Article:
Edison - It was a team decision. But my dad did not like videos that don’t teach you anything. So my dad asked me about making a channel and I said sure. Now we have 76 subscribers and our first video took about a month. We have 23 likes and over 700 views in the first video. SP:
SP: Becoming a “professional” at any activity takes a lot of work and time. How do you manage Edison’s gameplay time and expectations, and what advice would you give to other parents of aspiring “professional gamers?”
Jason - First and foremost, Pokemon TCG is a fun activity and we enjoy every moment of it. So it never felt like "work". Edison's math, reading, and logic all improved a great deal since he started playing the game. And once he started to compete at tournaments, he began to develop skills like respecting others, handling losses, learning from mistakes, negotiating fair trades, and etc. So as a parent, I think Pokemon TCG is a great hobby for kids like Edison.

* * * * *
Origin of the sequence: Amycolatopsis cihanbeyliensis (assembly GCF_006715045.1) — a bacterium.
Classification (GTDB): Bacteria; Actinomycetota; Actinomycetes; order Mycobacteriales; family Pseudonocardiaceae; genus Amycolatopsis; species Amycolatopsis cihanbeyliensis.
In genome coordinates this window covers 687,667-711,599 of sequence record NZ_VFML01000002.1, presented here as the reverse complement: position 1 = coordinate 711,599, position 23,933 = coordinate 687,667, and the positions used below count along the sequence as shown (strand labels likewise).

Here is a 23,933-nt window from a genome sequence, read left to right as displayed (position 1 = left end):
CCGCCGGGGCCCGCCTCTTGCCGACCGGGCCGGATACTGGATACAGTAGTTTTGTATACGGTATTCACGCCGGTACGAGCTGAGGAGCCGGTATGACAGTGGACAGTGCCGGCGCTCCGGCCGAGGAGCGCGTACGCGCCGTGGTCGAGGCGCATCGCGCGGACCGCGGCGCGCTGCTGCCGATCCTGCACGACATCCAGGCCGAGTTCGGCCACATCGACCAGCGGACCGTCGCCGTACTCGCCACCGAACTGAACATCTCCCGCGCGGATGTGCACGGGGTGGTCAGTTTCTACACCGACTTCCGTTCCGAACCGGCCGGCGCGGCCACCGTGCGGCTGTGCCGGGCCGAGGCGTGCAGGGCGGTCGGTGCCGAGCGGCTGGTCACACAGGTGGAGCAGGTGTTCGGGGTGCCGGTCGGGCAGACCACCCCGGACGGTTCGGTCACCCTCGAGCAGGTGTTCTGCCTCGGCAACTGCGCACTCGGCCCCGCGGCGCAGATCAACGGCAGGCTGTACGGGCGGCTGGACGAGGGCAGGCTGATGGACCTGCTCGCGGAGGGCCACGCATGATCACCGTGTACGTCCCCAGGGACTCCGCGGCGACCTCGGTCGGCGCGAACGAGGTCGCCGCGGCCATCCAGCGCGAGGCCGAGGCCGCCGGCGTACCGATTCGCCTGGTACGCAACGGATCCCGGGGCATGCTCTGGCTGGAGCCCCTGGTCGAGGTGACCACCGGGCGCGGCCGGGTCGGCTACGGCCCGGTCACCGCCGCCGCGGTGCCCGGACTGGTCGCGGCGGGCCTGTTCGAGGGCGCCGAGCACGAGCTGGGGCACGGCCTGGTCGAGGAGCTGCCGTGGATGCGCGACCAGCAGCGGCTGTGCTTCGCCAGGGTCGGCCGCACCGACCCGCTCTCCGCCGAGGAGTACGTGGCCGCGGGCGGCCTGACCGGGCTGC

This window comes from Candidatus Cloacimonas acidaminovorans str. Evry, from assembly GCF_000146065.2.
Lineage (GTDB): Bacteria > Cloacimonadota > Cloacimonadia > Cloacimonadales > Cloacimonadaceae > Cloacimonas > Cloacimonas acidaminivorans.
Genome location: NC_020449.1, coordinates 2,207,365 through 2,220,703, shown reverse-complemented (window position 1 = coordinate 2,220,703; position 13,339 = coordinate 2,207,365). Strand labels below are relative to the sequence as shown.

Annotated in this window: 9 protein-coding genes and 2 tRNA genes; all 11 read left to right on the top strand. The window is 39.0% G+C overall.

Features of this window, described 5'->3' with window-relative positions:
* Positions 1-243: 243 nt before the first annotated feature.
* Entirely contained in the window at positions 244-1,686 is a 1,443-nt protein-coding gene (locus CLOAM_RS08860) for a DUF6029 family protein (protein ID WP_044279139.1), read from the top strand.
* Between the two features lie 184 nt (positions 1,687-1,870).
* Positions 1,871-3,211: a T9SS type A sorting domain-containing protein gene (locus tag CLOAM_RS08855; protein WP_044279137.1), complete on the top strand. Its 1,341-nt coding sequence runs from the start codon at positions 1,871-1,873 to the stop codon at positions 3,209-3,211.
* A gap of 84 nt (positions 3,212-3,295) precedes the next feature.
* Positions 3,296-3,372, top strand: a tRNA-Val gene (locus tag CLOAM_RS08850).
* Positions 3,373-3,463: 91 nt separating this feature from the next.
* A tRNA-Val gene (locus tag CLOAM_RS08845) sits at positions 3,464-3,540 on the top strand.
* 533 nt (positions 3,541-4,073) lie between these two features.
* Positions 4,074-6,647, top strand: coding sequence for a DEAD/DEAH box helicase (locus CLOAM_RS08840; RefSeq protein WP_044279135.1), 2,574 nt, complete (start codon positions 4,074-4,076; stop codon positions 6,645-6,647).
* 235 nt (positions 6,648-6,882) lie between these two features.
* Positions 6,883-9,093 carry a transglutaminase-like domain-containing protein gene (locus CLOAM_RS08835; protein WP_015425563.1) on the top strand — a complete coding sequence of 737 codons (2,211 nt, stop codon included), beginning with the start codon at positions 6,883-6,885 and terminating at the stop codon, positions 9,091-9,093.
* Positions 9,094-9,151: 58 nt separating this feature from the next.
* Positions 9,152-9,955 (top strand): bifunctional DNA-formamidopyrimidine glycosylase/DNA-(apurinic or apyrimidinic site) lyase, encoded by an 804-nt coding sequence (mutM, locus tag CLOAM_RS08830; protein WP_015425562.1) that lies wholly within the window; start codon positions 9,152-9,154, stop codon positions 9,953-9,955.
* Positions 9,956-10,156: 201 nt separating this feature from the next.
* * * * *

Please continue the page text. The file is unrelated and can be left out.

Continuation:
Fortunately, the Pokemon TCG community is also extremely family friendly. We wouldn't have gone this far without help from other players and families. Many of the Masters (adult players) routinely play with Edison and offer their tips and advice. Some even lent Edison decks and cards so he could play out his strategies.
When the tournament was in full swing, we spent about an hour each weekday learning new cards and practicing against different decks. Weekends were all about tournaments and making YouTube videos. Competing in 2 tournaments a day is not uncommon. A typical tournament takes about 2-3 hours. And the furthest we've driven was 80 miles each way.
For fellow parents, I'd say support your aspiring professional gamers with your time. Learn the game with them. Play and practice with them. Take them to tournaments so they can also learn from others. Have fun together. But most importantly, let them do their thing. I used to watch every game Edison plays just so I could note down misplays for future improvements. Then I realized I was just making him play the game my way. Nowadays I just sit back, try to get a head start on the next YouTube video, and let him do his thing. Next thing I know Edison was beating me with tricks that I've never seen before! That little bugger.